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Greetings: How Do You Say "Good Morning"?

Updated on December 22, 2013

Good Morning! As I write today it is a good morning. I am sitting with my coffee and it is quiet around me. My spirit is in a good place as I greet the day.

My thoughts this morning turn to greetings. How do we greet the day? How do we greet each other? What does our greeting say about us? When you greet someone with the phrase "good morning", is it really? Are you wishing them a good morning or stating your observation of the morning? Are you saying what you think you're saying?

After watching a film a few days ago that was shot in Australia, I was struck by the difference in Americans and the Aussies. The typical greeting of the Aussies is "g'day". I began to wonder why Aussies think it's a good "day" but in America we don't seem willing to think beyond the "morning". Are we by nature just more skeptical?

Our brains are capable of such strange analytics . I find myself thinking about the many ways we express ourselves when saying something as simple as "good morning" and I wonder -

  • When you say "good morning", do you smile?
  • When you say "good morning", does your voice inflection say it's a good morning?
  • When you say "good morning", does your tone invite feedback or have you already moved on?
  • When you say "good morning", do your eyes shine with joy or expectation?
  • When you say "good morning", do you emphasize the word "good" or "morning"?
  • When you say "good morning", do the words register with your conscious mind or is it an empty, mechanical action void of all thought?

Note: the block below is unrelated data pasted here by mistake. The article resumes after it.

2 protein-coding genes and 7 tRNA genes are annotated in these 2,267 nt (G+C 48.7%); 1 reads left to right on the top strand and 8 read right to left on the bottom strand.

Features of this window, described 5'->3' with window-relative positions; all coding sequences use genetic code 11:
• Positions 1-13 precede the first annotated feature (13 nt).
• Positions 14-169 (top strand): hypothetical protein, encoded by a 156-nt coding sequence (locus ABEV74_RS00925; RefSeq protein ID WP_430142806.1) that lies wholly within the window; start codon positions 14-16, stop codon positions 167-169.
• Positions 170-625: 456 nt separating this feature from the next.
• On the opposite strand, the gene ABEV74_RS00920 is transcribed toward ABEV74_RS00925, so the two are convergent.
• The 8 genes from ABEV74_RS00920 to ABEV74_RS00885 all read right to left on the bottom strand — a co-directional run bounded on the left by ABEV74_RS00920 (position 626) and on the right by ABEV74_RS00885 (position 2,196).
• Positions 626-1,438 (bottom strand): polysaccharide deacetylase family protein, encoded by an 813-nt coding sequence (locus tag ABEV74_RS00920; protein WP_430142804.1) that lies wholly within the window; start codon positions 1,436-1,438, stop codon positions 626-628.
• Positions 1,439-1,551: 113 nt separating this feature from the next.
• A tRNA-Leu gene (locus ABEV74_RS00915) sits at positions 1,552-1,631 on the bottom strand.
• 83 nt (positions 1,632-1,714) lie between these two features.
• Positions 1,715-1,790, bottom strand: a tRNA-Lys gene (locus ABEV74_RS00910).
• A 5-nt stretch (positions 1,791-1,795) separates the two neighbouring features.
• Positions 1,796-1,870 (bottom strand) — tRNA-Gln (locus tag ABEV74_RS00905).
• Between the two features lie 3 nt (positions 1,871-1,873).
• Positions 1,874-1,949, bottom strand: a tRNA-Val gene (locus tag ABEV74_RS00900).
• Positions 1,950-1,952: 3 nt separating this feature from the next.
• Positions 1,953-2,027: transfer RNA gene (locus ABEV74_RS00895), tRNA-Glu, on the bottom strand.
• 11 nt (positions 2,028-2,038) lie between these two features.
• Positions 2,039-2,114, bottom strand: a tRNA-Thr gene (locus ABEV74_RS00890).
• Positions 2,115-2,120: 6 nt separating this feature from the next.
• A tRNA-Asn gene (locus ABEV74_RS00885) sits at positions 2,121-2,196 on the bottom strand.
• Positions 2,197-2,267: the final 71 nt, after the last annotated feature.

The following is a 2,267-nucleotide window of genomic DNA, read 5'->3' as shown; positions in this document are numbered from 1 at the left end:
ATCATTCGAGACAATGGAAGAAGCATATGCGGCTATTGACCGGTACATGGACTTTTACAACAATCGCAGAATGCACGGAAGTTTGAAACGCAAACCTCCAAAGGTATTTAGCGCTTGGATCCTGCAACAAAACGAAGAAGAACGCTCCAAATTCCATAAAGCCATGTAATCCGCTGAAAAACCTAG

I have been taught that thoughts become action and as a subscriber to that philosophy I want to become more aware of my thoughts. I want to be conscious of my voice inflection, my facial expression, and my intent, when I greet others with "good morning". I want to become more present in all my moments for I never know when being present will change the course of the day for me, or for someone else. The sequence of events in our lives, however small, lead us to where we are, at any moment and the slightest deviation has the potential to alter our destiny.


Lao Tzu (known as the father of Taoism) tell us:

"Watch your thoughts, for they become words.
Watch your words, for they become actions.
Watch your actions, for they become habits.
Watch your habits, for they become character.
Watch your character, for it becomes your destiny.”

Every event in our lives is relative to the journey. Our interactions with others may move us in the direction of an opportunity otherwise missed. A fractional pause in our greeting might become the difference in someone stepping in front of a bus or...not.

So, what are you saying when you say "good morning"? Are they hollow words; nothing more than a habit with no thought attached? If it is true, what Lao Tzu says, you might want to think about it.

© 2012 Linda Crist

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